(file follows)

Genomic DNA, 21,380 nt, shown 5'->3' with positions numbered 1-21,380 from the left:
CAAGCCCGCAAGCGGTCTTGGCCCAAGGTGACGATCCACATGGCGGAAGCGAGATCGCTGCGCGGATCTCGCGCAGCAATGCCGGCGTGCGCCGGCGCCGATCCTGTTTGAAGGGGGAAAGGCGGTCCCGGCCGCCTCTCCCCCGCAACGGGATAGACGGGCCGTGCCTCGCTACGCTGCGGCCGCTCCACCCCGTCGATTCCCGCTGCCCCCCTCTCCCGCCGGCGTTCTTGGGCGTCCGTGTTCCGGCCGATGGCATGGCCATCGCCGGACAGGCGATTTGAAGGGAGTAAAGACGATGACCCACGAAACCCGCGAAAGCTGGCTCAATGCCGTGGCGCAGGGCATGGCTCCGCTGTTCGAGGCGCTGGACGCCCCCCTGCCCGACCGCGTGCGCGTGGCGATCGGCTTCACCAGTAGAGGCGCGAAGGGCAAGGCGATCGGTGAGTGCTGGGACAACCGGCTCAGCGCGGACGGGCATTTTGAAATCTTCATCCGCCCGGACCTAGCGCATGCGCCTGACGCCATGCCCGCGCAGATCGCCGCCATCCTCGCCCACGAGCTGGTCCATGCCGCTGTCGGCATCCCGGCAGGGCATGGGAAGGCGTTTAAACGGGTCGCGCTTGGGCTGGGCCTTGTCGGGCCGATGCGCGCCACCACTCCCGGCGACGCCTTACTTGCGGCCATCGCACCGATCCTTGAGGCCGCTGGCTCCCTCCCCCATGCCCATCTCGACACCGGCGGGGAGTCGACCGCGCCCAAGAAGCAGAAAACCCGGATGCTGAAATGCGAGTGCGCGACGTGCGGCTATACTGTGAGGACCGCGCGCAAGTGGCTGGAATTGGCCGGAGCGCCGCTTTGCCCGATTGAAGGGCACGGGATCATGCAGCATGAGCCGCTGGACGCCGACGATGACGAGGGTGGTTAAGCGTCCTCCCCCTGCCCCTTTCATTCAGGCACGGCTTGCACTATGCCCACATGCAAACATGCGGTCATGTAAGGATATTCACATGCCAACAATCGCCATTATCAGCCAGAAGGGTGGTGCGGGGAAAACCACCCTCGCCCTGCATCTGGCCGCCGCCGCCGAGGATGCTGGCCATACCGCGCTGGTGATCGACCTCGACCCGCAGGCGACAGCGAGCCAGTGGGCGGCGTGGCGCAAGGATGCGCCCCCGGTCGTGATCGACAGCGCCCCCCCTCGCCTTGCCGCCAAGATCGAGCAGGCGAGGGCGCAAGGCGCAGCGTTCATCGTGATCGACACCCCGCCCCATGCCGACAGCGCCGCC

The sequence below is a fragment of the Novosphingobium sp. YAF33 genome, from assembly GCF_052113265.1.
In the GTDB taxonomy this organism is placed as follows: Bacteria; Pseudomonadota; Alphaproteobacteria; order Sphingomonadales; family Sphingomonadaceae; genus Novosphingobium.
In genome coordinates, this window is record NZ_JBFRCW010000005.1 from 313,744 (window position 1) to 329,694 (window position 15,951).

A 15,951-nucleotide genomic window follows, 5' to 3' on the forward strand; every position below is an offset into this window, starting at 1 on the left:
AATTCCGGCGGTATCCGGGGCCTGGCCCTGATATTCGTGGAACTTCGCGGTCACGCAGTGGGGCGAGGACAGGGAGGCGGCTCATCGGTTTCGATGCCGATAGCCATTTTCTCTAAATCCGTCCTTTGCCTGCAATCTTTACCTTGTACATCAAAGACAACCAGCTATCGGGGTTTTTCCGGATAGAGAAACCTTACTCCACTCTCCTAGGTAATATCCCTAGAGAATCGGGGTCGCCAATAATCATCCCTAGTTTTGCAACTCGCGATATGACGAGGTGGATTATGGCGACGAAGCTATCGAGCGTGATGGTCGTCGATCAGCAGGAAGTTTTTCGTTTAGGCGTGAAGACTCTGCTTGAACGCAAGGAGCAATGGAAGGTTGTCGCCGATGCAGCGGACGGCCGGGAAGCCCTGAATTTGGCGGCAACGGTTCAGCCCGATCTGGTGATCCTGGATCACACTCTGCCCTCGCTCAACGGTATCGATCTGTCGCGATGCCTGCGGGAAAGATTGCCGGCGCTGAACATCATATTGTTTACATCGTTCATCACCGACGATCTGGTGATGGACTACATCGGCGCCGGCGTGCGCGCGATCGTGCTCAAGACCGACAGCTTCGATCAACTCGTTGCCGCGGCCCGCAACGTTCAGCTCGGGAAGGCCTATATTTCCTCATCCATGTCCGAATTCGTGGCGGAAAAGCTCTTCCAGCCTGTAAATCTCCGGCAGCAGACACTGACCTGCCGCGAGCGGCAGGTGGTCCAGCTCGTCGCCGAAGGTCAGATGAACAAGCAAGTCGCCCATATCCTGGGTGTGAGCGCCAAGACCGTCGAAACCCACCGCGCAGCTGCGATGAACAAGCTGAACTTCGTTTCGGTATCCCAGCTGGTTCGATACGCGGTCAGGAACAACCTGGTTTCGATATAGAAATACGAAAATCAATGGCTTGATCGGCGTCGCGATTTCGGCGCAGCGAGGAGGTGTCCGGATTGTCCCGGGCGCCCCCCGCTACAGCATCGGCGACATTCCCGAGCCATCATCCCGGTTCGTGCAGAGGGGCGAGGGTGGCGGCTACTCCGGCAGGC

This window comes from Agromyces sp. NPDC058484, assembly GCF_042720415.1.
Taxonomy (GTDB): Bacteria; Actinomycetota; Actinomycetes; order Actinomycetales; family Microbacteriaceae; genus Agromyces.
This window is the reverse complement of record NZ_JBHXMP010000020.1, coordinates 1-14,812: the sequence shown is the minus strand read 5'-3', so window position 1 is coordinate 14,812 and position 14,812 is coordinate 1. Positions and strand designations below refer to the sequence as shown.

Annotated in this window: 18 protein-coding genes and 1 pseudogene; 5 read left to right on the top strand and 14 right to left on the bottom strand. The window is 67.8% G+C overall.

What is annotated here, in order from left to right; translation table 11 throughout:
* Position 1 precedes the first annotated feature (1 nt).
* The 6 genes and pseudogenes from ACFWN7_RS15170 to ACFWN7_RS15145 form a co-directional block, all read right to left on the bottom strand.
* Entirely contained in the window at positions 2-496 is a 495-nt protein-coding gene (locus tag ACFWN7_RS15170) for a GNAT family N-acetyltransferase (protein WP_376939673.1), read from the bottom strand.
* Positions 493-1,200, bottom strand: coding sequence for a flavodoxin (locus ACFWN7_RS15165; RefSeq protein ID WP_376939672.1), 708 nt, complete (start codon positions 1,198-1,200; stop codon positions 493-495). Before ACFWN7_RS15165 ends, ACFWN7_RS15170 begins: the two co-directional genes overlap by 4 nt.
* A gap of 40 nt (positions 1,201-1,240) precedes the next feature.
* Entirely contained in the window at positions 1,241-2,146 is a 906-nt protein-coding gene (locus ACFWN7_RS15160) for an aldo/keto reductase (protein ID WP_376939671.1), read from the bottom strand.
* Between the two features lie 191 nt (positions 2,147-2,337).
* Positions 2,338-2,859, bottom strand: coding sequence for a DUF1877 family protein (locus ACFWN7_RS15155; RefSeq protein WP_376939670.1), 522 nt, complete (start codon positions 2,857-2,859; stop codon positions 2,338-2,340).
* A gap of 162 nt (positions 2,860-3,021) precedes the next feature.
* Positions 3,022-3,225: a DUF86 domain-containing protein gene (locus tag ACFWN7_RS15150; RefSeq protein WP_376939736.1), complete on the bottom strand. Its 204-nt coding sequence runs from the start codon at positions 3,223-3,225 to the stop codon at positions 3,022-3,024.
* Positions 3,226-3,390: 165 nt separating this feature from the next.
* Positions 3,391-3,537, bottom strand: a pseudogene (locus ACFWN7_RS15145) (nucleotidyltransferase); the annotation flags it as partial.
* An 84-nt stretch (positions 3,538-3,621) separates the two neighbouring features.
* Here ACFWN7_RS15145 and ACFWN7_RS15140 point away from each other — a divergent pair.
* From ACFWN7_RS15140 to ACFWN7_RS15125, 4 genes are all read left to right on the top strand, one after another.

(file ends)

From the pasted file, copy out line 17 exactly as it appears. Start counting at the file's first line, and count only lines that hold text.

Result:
* A gap of 40 nt (positions 1,201-1,240) precedes the next feature.